Teach a mom – reach a kid!

Today’s post is prompted by an article sent by my boss from the US National Institutes of Health (NIH):   Improving mothers’ literacy skills may be best way to boost children’s achievement



Now I *read* – like obsessively. I’ve been accused of being a book/reading addict. I’m the kind of person who has to have something to read for the few minutes I am on the toilet.

I read while WST was in the womb, I read while I was in labor (good drugs), I read in recovery, and I read during those first few crazy months after she was born. (Me healing from a cesarean, her not sleeping, neither of us very good at the breastfeeding thing, etc.)  I figured out how to read while pumping, while she napped/slept on me, and even now, while she attempts to play with and around me.

I read to her when she was days old, and every single day she has been alive – except when I have been away, in which case her dads read to her.  Books are her friends, she hugs them, is excited when she gets a new one, cries when we have to give library books back, and begs for more at bedtime reading (although this may have ulterior motivations).

CLEARLY I have had an impact on her preparation for schooling.  At 3 she is conversing like a 4 or 5 year old, solving and examining problems far beyond typical for her age, can name most of the alphabet, and can recite the spelling of ther name (and recognize it in print).  Now given, we rolled high on the genetic dice for brains.  But also obviously, environment is important.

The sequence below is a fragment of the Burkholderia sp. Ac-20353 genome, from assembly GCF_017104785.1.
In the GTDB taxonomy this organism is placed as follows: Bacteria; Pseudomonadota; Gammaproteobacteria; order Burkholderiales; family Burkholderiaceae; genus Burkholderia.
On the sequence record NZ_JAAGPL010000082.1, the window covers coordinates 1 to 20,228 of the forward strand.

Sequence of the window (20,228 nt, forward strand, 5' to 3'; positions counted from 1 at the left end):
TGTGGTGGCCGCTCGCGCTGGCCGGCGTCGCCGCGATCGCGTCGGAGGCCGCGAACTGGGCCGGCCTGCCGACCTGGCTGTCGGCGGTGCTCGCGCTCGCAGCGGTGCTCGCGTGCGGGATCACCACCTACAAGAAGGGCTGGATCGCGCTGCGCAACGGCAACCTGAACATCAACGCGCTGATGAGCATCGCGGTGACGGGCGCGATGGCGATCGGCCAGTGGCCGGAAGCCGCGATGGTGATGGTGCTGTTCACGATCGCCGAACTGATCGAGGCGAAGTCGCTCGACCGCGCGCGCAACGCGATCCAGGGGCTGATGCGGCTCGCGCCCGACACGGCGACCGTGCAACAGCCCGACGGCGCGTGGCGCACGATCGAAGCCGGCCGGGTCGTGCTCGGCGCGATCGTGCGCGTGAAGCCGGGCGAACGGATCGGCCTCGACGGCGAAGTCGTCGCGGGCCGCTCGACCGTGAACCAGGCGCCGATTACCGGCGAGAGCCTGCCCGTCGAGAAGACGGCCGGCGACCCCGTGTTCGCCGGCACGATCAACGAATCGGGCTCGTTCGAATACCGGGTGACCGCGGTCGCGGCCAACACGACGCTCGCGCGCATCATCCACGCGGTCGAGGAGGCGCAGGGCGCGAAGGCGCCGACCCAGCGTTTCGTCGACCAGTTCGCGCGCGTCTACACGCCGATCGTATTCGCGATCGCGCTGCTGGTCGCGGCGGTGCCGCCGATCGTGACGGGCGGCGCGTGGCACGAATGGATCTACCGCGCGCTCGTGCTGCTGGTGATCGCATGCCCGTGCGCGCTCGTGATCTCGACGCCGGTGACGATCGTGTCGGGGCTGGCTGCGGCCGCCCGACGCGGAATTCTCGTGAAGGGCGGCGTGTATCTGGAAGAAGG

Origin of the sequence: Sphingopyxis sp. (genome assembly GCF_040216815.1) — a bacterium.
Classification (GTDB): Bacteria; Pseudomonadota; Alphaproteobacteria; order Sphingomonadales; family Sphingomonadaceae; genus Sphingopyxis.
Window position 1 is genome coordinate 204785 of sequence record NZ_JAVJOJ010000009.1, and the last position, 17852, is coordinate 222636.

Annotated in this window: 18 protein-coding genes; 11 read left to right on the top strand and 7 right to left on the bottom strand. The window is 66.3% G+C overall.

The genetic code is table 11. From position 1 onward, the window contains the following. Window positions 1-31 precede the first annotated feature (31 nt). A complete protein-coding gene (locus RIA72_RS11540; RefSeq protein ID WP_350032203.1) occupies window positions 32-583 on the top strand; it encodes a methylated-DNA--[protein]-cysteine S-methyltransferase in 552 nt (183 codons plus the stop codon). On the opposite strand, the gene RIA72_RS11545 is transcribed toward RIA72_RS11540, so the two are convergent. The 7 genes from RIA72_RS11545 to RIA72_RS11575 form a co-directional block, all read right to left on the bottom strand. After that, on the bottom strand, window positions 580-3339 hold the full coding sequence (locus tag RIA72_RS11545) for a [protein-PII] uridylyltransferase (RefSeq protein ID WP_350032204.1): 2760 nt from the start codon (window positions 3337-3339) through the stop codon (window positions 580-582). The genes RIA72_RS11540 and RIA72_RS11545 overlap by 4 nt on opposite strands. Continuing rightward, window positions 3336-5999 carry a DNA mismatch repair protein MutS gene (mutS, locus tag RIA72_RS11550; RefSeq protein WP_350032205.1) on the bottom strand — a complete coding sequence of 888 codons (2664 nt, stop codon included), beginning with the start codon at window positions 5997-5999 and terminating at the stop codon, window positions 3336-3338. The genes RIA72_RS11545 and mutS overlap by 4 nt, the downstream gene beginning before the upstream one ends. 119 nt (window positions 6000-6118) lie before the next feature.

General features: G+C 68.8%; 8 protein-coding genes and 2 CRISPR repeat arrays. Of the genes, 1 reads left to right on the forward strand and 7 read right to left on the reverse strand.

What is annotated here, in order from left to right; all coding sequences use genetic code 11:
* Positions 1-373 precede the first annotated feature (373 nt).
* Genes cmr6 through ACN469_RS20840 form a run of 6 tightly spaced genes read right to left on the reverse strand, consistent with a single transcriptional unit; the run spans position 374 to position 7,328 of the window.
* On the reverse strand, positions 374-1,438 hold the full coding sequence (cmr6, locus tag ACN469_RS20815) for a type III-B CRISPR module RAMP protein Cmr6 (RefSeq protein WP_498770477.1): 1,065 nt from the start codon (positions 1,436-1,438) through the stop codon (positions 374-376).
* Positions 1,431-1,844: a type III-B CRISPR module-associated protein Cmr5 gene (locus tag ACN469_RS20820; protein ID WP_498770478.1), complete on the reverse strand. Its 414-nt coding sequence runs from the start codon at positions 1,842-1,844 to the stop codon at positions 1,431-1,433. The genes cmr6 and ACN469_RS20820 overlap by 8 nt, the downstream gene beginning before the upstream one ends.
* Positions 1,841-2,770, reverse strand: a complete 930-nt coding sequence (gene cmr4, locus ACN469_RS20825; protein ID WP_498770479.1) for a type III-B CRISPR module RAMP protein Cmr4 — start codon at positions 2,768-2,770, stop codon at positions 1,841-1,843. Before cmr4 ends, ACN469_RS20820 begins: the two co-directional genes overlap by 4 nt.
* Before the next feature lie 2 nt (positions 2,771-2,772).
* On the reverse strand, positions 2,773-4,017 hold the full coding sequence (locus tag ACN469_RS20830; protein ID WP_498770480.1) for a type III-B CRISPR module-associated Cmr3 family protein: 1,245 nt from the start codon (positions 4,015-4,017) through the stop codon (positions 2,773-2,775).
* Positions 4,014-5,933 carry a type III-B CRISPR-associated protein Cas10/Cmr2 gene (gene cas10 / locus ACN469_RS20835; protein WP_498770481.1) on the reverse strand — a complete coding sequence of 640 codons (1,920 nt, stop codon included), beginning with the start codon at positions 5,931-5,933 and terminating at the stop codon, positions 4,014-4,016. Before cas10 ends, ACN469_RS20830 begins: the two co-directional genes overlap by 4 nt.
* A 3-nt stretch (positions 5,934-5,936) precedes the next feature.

[Visualize soap box here.]

K-12 schools fail some folks.  One-size-fits-all systems will always fail in a society of unique individuals.  Instead of pouring more and more $ into these flawed systems, perhaps we should PLAN on that % of failure and set aside funds to TEACH ADULTS WHO NEED IT.

Breaking the cycle of  low literacy  is ciritcal to improving the cycle of poverty.  Moms who read are less likely to get pregnant again, more likely to give their kids proper pre-natal care, infant and child nutrition, cognitive stimulus, and discipline.  They are also more employable and likely to be employed.  And, as this study shows, their kids will do better in school, be more employable, and ALSO raise kids who are too.

[Patent “bleeding heart cause” plug]

You can help. 
See if you can do any one of the following in the next year (and the year after that, etc.):

  • Speak out about literacy issues in general.
  • Donate time or money to your local adult literacy program.
  • Volunteer to teach or tutor someone who is learning to read (or do math, or learn computer skills).
  • Vote for candiates who support LIFELONG learning initiatives.
  • Volunteer to read to kids at any local daycare or school.
  • Support any “books for families/kids” program you can. [Imagination Library as an example]
  • Donate books to daycares or schools, community centers, battered women’s shelters, etc.
  • Read to YOUR kids, and encourage them to read to anyone who will it still long enough.

I admit, I work in the field of  Adult Literacy for a living.  But really, all my bias aside, is this not everyone’s issue?

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